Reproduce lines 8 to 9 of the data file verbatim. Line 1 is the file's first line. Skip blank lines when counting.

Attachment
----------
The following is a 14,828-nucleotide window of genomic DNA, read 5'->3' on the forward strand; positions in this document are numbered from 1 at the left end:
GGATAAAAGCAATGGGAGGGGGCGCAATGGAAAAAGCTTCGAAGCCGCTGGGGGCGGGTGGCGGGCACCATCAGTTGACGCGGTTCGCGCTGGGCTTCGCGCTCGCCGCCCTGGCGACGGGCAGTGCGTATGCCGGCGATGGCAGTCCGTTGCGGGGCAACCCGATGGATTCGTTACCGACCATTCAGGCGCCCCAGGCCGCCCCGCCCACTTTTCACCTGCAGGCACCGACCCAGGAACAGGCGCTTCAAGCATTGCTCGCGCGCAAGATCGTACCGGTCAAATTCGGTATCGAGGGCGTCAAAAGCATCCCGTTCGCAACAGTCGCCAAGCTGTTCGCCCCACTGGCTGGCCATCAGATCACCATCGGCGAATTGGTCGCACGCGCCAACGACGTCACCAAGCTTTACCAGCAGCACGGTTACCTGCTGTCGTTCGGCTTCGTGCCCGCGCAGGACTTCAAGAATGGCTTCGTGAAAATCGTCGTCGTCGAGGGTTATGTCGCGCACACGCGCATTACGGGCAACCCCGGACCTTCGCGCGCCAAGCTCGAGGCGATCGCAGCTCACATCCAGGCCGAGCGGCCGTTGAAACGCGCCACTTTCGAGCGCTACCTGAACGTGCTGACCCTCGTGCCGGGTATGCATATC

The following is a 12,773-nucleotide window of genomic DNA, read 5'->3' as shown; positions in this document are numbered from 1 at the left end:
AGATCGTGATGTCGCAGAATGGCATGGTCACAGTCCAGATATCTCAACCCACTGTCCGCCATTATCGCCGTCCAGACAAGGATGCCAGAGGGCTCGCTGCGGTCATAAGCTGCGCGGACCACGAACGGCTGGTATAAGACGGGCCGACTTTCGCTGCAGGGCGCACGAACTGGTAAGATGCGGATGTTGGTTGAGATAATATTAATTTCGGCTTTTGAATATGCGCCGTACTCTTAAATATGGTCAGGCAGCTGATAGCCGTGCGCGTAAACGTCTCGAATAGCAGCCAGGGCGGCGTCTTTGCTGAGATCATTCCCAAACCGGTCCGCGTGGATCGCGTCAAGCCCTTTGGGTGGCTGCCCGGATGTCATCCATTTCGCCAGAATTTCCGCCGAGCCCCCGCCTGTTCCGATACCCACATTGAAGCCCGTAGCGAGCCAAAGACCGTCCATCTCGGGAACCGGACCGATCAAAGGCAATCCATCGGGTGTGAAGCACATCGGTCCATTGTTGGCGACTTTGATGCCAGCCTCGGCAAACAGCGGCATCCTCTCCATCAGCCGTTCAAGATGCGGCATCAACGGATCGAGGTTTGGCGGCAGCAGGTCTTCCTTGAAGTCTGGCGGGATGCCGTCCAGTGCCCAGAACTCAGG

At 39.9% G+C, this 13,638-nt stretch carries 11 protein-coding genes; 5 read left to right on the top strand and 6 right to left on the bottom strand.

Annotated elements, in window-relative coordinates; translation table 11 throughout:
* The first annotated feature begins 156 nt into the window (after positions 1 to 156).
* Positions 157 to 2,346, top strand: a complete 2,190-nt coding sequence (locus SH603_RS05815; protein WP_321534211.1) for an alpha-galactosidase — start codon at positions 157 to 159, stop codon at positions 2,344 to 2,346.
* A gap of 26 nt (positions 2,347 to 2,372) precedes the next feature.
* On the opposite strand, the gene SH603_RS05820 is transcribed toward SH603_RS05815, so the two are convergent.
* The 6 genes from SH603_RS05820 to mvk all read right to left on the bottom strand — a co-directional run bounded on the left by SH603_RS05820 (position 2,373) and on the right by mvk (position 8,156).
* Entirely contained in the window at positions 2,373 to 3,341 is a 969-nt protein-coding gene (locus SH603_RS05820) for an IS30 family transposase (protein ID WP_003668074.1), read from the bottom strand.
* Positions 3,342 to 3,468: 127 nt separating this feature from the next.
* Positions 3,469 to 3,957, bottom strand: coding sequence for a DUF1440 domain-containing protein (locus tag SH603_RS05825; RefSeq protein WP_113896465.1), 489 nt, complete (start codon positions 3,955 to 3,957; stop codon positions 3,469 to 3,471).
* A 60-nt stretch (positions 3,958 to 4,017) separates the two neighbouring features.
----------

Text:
* Positions 157 to 2,346, top strand: a complete 2,190-nt coding sequence (locus SH603_RS05815; protein WP_321534211.1) for an alpha-galactosidase — start codon at positions 157 to 159, stop codon at positions 2,344 to 2,346.
* A gap of 26 nt (positions 2,347 to 2,372) precedes the next feature.